Breast milk is best for your baby

Breast milk is best for babies. The World Health Organisation (WHO) and Health Promotion Board (HPB) recommend exclusive breastfeeding for the first six months of life. Unnecessary introduction of bottle feeding or other food and drinks will have a negative impact on breastfeeding. At around six months of age (but not before 4 months), infants should receive nutritionally adequate and age-appropriate complementary foods while breastfeeding continues for up to two years of age or beyond. Consult your doctor before deciding to use infant formula or if you have difficulty breastfeeding.

Abbott Singapore fully recognises breast milk’s primacy, value and superiority and supports exclusive breastfeeding as recommended by the WHO.

The content on this website is intended as general information for Singaporean residents only and should not be used as a substitute for medical care and advice from your healthcare practitioner. The HPB recommends that infants start on age-appropriate complementary foods at around 6 months, whilst continuing breastfeeding for up to 2 years or beyond to meet their evolving nutritional requirements. If no longer breastfeeding, toddlers can switch to full cream milk after 12 months. This should be complemented by a good variety of solid foods from the four main food groups (fruits, vegetables, grains, meat and alternatives). For more information on the nutritional requirements of infants and young children, please visit



16th Week of Pregnancy

Baby's First Hiccups Ahead!

Baby's Growth and Development at 16 Weeks Pregnant

Baby's Growth and Development at 16 Weeks Pregnant

  • Right now, your baby is about 4½ to 5½ inches long, or about the length of a large orange.
  • Little hiccups continue and you might feel them!
  • When you’re around 17 weeks pregnant, a necessary fat called brown fat develops under your baby’s skin. This will help keep her warm after birth. Later in your pregnancy, additional layers of fat develop.
  • Air passages in your baby’s lungs finish branching.
  • By your 17th week of pregnancy, your baby’s lungs prepare to take in oxygen.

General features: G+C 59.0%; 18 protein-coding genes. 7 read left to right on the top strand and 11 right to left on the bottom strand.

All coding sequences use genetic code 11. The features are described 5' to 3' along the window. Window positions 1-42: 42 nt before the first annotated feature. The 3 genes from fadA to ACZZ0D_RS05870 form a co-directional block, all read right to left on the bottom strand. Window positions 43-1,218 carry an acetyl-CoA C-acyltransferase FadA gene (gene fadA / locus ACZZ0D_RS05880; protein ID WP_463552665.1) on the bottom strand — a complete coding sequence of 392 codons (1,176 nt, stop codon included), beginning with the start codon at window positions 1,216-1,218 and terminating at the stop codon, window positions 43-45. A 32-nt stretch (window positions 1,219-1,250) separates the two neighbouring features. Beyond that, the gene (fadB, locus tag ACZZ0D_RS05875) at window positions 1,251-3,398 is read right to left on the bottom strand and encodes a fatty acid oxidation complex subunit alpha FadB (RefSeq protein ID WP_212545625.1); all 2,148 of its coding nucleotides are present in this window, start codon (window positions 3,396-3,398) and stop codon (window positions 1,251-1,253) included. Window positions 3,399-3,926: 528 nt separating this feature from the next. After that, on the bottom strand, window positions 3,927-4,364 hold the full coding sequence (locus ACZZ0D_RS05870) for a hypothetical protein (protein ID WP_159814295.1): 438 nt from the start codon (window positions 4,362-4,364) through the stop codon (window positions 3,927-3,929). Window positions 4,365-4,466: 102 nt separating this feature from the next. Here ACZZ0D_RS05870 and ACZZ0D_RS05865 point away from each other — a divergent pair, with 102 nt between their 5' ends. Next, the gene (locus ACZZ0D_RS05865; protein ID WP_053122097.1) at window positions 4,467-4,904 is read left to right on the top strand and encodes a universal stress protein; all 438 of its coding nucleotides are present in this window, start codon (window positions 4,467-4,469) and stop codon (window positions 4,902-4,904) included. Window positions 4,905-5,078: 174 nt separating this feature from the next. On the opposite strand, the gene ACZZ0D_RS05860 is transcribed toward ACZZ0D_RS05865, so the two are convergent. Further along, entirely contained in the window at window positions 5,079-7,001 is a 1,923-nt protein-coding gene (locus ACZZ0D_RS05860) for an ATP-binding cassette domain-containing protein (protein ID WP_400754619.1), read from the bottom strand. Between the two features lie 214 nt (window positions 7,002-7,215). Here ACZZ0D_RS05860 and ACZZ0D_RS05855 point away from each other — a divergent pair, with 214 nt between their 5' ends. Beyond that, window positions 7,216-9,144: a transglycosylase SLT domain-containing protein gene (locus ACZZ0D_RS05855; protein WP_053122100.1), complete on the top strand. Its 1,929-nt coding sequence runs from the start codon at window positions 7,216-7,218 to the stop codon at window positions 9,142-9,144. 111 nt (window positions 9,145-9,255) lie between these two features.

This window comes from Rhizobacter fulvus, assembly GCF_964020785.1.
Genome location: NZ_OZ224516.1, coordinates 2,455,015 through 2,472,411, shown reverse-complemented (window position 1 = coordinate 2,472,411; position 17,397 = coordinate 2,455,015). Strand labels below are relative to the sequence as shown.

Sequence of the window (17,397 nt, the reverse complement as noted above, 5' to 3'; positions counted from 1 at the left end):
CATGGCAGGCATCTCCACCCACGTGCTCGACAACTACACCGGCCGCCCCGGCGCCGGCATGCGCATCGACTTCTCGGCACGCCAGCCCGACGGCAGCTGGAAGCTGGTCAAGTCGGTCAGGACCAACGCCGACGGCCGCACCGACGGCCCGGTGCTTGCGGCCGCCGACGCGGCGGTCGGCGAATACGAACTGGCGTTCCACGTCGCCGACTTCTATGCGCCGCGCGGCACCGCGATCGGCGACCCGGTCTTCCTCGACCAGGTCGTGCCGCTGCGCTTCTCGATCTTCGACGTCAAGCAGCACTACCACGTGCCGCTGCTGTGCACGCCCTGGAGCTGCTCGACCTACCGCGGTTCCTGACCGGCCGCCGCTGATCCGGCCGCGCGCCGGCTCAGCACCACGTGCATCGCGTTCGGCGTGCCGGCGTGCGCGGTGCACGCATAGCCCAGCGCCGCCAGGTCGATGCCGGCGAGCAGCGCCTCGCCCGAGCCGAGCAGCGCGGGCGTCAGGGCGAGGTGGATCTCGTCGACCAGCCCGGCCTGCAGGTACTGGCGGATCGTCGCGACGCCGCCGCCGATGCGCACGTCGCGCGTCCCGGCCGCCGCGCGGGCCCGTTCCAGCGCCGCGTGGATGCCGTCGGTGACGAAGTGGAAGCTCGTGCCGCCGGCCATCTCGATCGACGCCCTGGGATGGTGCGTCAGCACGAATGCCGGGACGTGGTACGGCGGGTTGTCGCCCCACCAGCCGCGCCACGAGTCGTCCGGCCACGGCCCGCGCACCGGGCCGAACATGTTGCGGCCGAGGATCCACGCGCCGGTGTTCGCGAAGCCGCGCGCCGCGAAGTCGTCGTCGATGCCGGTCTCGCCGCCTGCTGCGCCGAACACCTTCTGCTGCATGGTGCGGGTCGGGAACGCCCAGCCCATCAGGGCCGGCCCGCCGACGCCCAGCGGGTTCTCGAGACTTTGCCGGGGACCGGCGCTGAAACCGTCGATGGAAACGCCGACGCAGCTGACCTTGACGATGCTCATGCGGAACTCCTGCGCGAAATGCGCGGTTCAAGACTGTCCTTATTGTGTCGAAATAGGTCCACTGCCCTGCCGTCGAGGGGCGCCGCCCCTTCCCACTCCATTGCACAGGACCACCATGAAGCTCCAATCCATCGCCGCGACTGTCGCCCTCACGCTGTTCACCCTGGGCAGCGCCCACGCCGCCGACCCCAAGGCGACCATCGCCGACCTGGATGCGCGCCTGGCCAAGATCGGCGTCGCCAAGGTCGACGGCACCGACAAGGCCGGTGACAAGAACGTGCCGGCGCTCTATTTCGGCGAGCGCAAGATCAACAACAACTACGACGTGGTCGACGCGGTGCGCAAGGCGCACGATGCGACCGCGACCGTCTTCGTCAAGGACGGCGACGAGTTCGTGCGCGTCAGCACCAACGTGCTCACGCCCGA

Your Changing Body at 16 Weeks Pregnant

By your 16th week of pregnancy, hopefully, you are finding the recent changes in your body much easier than the first few months of pregnancy.

  • Forgetting something? It's normal during pregnancy to become forgetful, even if it's not usual for you. It will pass.
  • By your 16th week of pregnancy, your body's bones, joints, and muscles have probably adapted to the extra stress of carrying a baby.
  • As you begin to “show,” your navel may protrude.
  • At 16 weeks pregnant, pressure from your uterus on the veins that return blood from your legs may lead to leg cramps, especially at night.

Wellness and Nutrition at 16 Weeks Pregnant

In addition to your healthy diet and exercise program, by your 16th week of pregnancy, you might want to address common symptoms of pregnancy during the second trimester.

  • Get your iron on! Iron is especially important during these weeks of pregnancy to produce the red blood cells your body needs. Without enough iron, you may become anemic. This can make you tired and more susceptible to illnesses.
  • Avoid the nosebleed section. Interested in caring for congestion, stopping the stuffiness, or even nixing the nosebleeds? By your 16th week of pregnancy, you might have found that a runny nose is a usual part of being pregnant. If you're lucky, you may not have had any stuffiness at all. Either is normal, but if hormones and your body's extra blood volume wreak havoc with your nose, take a look at these suggestions:
    • Try saline drops (with your doctor's approval).
    • Drink enough liquids to keep nasal passages moist.
    • Try a humidifier, particularly when you sleep.
    • Dab petroleum jelly around the edges of your nostrils to further moisten and protect the skin.

Fit Tip

Healthy Eating Reminders